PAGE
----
PCPC’s principles for federal cosmetics reform include mandatory registration of manufacturing facilities, product/ingredient reporting to the FDA, serious adverse event reporting, and establishment of cosmetic good manufacturing practices, all of which MoCRA would put in place.
PCPC also supports granting FDA the authority to access company records and/or order cosmetic product recalls when it has a reasonable belief that a product could cause serious adverse health consequences. MoCRA would do that as well, and it would require by statute that all cosmetics manufacturers substantiate the safety of their products, again lining up with PCPC’s stated principles.
The bill, which the Senate Health, Education, Labor and Pensions Committee voted to advance to the full Senate on 14 June, includes preemption terms as well. Preemption, aka “national uniformity,” appears at the top of PCPC’s principles.
However, the preemption sought by PCPC would bar “state and local laws for all cosmetic ingredients based on human health concerns if the FDA has reviewed the ingredient’s safety or has been presented with a safety review of the ingredient by the Expert Panel for Cosmetic Ingredient Safety and, after a period for the FDA review, has not rejected the Expert Panel’s safety finding.”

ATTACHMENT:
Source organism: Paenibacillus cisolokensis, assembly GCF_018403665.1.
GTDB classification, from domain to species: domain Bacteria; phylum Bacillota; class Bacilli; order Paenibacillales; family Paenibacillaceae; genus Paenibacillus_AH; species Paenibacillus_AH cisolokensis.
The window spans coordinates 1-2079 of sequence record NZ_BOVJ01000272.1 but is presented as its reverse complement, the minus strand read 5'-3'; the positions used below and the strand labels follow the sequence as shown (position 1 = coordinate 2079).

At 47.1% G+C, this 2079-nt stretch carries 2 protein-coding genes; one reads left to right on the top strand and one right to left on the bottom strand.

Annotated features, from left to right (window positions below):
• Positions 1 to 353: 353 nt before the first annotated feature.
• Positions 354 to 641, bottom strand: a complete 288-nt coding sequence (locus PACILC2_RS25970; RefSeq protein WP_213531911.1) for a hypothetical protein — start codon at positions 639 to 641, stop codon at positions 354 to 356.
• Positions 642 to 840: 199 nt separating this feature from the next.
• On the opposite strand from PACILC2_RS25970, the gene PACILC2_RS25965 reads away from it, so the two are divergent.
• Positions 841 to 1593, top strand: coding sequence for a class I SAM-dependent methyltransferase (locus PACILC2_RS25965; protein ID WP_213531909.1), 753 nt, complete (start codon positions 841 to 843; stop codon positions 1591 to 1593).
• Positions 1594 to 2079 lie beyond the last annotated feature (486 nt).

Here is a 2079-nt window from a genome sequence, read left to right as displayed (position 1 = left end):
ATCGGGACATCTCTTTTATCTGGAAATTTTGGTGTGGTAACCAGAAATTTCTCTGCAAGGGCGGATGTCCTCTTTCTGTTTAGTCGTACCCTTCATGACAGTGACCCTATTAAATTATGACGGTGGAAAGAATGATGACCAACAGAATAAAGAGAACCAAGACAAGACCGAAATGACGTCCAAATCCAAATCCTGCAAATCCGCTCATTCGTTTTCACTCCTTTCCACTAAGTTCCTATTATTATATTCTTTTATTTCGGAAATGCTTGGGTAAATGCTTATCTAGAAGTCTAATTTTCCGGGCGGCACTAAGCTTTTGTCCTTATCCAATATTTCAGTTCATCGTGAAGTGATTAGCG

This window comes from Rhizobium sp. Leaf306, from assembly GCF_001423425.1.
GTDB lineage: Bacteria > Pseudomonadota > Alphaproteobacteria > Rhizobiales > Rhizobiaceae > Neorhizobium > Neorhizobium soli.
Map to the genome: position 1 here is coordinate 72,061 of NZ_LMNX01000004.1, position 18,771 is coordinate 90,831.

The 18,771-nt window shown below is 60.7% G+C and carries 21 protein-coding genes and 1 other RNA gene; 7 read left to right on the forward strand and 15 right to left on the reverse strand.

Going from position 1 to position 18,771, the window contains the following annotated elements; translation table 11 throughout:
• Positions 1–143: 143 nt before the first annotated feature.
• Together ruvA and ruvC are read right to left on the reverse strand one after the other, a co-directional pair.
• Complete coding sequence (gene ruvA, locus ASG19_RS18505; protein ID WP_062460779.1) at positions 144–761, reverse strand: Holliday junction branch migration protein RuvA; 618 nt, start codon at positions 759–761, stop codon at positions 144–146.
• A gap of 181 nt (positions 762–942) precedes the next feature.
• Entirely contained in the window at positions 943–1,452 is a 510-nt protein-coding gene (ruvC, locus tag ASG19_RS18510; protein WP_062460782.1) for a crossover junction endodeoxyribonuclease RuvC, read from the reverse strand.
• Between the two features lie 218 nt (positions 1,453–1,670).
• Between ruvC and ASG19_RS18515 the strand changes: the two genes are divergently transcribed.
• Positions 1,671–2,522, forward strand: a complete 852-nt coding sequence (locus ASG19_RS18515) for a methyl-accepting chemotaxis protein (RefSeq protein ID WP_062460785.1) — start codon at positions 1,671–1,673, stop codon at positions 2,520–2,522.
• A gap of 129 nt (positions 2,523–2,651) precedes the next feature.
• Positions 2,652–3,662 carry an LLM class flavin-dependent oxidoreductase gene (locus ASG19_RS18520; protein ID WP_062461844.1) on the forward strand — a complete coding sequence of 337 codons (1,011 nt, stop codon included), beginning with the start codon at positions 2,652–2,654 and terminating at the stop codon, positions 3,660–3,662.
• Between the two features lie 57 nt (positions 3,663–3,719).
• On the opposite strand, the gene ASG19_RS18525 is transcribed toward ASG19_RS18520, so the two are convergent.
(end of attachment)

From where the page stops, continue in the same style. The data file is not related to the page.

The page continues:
MoCRA makes no mention of Cosmetic Ingredient Review’s Expert Panel for Cosmetic Ingredient Safety, and in fact expressly provides that states could continue to prohibit or restrict use of ingredients in cosmetic products.
Ross noted, “While we are pleased to see explicit, express preemption in the bill, PCPC and our member companies believe the preemption provision could be strengthened to provide clear uniformity that advances safety, innovation and consumer confidence. We have provided input to the Senate HELP Committee and look forward to continuing our work with Congress on this issue.”
PCPC also supports the creation of an FDA program for reviewing the safety of cosmetic ingredients and nonfunctional constituents, which is absent from MoCRA.